If you are afraid of the boogie man, he will be standing at every corner.
If you believe you are cursed, therefore you will be.
But, if you believe you are blessed, surely that will come to pass.
How? By the grace of God and your own free will. You, me, every single one of us has the solemn duty to be the best stewards of our own lives. I’m not suggesting that any of us is superior and woe be it for me to pass judgement on anybody, that’s not my job. Who among us doesn’t have degrees of addiction? But here’s what we know: drinking too much, smoking too much, gambling too much, eating too much, gossiping too much, shopping too much, name your poison friends, we’ve got ‘em covered! None of that gives us peace or leads us to a state of grace. And man! If we can get to that place while we’re still here on earth, we are most certainly blessed. And I’d like to issue a reminder, my our extended family, gathered once again in grief, we have an obligation to rise to the guardianship of our single greatest endowment: my mother’s blood. Do not squander your inheritance!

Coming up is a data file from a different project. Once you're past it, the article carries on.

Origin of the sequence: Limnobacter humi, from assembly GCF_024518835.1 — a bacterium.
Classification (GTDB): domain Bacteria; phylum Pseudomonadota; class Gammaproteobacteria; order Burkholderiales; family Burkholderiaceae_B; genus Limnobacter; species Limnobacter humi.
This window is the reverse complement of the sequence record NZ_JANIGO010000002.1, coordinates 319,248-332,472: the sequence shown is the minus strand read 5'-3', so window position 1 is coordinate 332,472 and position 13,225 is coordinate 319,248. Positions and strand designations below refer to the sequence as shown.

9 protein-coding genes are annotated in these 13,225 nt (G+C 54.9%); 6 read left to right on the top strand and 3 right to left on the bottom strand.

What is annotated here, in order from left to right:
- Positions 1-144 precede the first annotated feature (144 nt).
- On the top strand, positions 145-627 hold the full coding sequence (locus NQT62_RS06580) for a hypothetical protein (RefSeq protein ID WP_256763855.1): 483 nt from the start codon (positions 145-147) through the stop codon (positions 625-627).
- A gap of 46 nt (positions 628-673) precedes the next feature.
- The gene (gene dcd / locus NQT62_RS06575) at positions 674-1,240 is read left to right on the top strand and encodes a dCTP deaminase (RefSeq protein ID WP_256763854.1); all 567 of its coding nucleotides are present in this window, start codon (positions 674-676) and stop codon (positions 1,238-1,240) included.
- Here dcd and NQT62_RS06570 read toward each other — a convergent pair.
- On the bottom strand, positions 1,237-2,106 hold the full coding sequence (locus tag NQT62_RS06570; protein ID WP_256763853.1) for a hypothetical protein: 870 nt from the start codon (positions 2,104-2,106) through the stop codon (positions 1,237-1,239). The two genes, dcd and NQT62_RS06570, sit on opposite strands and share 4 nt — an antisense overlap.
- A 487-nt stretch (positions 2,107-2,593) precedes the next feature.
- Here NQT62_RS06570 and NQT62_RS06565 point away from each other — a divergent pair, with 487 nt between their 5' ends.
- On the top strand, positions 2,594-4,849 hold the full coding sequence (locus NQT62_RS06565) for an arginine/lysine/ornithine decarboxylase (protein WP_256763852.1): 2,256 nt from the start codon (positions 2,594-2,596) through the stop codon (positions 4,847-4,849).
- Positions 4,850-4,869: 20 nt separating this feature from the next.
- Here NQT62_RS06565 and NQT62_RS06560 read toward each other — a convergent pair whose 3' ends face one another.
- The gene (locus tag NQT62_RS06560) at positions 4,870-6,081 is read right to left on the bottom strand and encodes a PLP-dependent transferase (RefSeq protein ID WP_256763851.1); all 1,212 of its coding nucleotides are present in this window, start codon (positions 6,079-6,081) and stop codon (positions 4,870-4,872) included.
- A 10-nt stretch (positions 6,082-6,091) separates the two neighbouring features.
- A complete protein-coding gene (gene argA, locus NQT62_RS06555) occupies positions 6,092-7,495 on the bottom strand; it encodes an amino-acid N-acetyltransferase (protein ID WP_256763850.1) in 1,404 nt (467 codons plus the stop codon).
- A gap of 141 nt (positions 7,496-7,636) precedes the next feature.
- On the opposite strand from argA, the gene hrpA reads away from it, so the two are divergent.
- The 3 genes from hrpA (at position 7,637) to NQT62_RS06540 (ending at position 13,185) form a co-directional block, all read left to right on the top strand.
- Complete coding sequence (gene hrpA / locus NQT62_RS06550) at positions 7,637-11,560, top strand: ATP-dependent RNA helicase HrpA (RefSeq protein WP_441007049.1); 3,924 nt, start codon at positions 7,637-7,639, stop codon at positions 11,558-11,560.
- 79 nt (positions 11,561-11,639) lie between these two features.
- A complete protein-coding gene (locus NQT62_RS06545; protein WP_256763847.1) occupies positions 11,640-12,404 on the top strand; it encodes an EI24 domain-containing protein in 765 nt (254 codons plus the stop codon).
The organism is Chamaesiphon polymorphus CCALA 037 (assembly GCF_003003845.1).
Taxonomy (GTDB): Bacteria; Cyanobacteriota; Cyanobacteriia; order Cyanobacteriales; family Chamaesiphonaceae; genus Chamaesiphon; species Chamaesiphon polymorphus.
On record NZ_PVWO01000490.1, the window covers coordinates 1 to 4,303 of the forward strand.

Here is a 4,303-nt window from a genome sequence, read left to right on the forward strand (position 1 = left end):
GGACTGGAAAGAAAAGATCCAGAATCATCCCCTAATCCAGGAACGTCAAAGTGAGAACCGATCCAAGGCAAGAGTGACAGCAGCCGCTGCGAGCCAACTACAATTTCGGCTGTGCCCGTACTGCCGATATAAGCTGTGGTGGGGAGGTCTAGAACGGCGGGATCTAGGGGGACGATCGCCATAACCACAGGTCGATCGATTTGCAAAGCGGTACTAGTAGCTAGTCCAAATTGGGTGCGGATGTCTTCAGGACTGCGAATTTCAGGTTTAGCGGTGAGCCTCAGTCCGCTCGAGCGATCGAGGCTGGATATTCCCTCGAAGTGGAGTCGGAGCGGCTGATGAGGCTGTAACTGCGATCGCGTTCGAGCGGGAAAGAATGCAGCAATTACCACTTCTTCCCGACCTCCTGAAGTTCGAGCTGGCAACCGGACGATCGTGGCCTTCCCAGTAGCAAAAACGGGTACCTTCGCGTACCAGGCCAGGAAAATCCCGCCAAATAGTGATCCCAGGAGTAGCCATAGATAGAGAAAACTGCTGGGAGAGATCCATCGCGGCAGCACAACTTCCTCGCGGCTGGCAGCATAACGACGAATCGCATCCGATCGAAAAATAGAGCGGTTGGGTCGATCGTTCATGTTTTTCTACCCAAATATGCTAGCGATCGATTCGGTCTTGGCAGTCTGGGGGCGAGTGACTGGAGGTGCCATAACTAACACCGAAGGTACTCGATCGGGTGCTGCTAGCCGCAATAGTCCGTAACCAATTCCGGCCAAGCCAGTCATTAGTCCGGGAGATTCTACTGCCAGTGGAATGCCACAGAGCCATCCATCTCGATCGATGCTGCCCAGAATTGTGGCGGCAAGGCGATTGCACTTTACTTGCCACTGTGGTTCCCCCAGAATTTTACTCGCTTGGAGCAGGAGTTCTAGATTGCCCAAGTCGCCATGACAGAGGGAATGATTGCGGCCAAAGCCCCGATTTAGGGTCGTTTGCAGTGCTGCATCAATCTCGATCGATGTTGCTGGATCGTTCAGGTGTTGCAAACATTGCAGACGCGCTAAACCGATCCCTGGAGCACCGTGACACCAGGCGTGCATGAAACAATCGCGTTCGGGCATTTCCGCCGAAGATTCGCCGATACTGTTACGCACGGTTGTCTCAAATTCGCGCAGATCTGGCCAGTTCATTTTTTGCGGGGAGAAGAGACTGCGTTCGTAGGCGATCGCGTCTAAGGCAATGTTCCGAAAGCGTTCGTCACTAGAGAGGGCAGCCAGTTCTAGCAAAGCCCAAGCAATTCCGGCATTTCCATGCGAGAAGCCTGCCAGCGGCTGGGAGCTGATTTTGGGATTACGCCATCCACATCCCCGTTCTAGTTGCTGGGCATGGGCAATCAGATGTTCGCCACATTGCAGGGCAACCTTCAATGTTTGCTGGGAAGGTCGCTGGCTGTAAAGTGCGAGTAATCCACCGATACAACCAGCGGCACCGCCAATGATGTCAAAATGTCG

There was a song we used to sing in Sunday school, “I’ve got the peace that passeth understanding down in my heart…” It comes from Philippians 4:7. We sang this at Gideon Baptist church, where, when J.R. was a very little boy, he was saved by what some consider, default. During the invitational, when the choir is singing “softly and tenderly Jesus is calling…” J.R. got up and one of the ushers ushered him right up to Brother George at the front of the church and J.R. was promptly saved. He acknowledged Jesus as his savior. Now, Garrett insisted that J.R. had gotten up to go to the bathroom and was snatched by an over zealous Baptist. Whether intentional or not, I’d like to believe when J.R. was baptized a few weeks later, he allowed himself to be immersed in faith — not fear.
Credit where credit is due, little brother. You did a good job. You were a good provider for your family. You were a good brother, a beloved uncle, a treasured friend and welcomed co-worker who lit up the room. Today, while we grieve, when some of the sad memories still hover in the corners of our minds, let’s make a vow to wash them clean with the shimmering, bright memories of J.R. at his best self: his funniest, most handsome, most ingenious, industrious, patient, loyal, generous and loving self.
And I want us to pledge to do one more thing: let’s promise, that no matter where we are, no matter who we’re with, for the rest of our lives, when we look at a glassy, mountain stream, I want us to think of J.R. and shout out loud —
I am Spartacus.
I am Spartacus.
I fight for my survival and I win!
We, are Spartacus.
This is J.R.’s enduring gift to us all.